Venitra Davies’ hairstyles have been the focus of co-workers’ unwelcomed curiosity.
(NEW YORK) Venitra Davies, an African American attorney at Dewey, Cheatum, and Howe, was escorted from her office building Monday after assaulting the firm’s new white office manager.
According to New York City police office Tony De La Cruz, witnesses saw the two in the kitchen Monday making their morning coffee. “Then out of nowhere, Davies let out something like war cry before punching out the victim,” said De La Cruz.
“I have no idea why she was so upset,” Abby Spitz, the target of Davies’ aggression, told De La Cruz after regaining consciousness. “All I did was say ‘Good Morning’ and then complimented her on her hair.”
Davies told The Peoples News it was Spitz’s next comment and actions that pushed her over the edge.
“Abby looked at me and said ‘Oh my gosh. Your hair is so curly. How’d you do that? Is it real?,’” said Davies, who had spent all day Saturday at the salon. “She then proceeded to raise her hand in the direction of my head.”
That’s when the normally prim and professional Davies snapped and cold clocked her co-worker.
Spitz, who had just started at the firm the week prior, had not been privy to the protocol around Davies’ hair.
On an almost weekly basis Davies’ hairstyle can go from a sleek, short pageboy, to long and luscious, to an electrifying natural fro. Her white co-workers, who struggle to grow out bangs or end up looking like poodles after failed attempts at perms, don’t understand how Davies can pull off her quick changes.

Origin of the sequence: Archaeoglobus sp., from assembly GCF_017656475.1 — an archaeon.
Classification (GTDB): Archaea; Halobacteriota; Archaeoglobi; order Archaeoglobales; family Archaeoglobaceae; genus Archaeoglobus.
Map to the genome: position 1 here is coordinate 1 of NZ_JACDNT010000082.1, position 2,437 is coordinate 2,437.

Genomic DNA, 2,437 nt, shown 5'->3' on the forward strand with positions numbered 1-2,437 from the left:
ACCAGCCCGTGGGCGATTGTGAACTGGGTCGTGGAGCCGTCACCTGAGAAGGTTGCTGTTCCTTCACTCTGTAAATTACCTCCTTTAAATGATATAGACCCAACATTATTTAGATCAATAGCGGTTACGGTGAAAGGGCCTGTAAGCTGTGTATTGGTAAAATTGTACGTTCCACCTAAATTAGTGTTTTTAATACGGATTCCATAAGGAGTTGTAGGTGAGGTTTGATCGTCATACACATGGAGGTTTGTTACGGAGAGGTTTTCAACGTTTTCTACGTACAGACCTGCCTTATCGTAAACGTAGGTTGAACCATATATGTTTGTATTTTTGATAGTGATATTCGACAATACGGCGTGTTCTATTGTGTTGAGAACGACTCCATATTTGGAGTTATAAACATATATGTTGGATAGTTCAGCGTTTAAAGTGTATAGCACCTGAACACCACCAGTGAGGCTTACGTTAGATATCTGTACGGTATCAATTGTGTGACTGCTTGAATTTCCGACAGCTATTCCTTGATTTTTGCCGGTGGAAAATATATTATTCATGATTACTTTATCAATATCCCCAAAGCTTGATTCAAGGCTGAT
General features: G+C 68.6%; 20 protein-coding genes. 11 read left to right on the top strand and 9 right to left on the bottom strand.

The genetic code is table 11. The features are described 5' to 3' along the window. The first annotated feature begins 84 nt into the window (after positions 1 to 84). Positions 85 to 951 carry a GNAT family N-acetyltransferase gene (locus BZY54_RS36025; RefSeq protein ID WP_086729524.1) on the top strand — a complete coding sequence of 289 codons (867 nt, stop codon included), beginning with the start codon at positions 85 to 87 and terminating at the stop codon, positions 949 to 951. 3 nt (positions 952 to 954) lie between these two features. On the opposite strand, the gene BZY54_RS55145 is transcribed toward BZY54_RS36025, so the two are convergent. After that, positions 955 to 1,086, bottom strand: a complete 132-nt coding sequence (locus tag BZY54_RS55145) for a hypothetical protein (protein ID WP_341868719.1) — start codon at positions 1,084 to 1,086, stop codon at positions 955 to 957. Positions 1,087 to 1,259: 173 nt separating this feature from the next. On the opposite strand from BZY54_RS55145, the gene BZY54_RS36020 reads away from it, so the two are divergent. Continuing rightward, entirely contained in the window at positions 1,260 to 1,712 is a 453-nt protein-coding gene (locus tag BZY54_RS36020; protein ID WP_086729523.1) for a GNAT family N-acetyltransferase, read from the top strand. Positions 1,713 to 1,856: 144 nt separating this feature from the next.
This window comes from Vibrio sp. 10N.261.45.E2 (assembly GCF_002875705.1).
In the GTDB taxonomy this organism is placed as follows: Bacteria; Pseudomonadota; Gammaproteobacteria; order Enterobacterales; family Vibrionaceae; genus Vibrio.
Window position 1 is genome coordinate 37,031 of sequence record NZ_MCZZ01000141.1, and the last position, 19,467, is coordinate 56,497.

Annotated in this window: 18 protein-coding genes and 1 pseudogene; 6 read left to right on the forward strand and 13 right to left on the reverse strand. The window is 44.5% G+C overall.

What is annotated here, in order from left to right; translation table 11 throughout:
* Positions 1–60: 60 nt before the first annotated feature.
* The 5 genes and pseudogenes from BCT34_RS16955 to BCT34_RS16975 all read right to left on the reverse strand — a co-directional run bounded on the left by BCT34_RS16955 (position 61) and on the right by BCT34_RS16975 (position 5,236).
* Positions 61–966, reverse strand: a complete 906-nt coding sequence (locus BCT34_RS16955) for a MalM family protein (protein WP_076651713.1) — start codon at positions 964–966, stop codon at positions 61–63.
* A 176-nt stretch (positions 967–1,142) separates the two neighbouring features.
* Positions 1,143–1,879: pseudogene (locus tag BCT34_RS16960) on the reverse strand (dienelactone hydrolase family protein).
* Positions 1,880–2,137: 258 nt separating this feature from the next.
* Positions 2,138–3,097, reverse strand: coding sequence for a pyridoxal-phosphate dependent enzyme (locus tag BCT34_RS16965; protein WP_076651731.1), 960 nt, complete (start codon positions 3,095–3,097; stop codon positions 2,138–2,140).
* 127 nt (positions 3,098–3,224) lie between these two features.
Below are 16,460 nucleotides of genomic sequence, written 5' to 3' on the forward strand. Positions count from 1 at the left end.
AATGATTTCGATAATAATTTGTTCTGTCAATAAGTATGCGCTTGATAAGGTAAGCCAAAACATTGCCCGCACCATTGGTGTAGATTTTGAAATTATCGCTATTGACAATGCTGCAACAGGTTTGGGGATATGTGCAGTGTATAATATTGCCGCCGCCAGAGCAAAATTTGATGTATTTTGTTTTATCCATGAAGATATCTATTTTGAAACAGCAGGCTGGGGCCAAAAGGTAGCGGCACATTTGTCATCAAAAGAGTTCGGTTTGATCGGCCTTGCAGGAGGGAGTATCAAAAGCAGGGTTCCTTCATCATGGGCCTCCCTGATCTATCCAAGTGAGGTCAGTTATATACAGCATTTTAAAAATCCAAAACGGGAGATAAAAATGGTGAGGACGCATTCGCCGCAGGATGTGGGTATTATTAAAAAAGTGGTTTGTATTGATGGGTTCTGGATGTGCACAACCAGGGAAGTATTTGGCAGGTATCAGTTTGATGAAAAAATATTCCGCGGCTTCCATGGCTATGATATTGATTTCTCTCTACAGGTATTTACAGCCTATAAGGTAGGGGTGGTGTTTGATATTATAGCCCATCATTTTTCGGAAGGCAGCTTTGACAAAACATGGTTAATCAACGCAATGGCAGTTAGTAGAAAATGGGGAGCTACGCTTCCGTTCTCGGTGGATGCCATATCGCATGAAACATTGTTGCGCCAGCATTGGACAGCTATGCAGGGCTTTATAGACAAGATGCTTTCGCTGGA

In fact, Spitz was not the first employee at the firm to have a too-close-for-comfort reaction to Davies’ varying styles. Cassidy Wankman, a senior partner, holds that honor.
During an off-site retreat in 2003, Wankman absently ran his fingers through Davies’ hair when she was trying out the long sleek signature hairstyle of Naomi Campbell.
“It looked so shiny I just had to touch it,” he said. “Venitra shot me a look and told me to never touch her hair. I knew she meant business.”
But Wankman’s actions opened the door for other colleagues to satisfy their curiosity about Davies’ mane by reaching out and touching it.
“I’ve asked them a thousand times, please don’t touch my hair,” says Davies, 37, who last year put a sign on her desk reading ‘Don’t Touch My Hair.’ “Abby caught me on the wrong day.”
De La Cruz says one of the leading causes of office assaults is white people touching black women’s hair.
“When black women get their hair done, it’s best to just say it looks nice and move on,” he says.
Note: This article is satire, brought to you by the creative minds at The Peoples News. It’s not real, but we hope it made you think.
© 2008 The Peoples News
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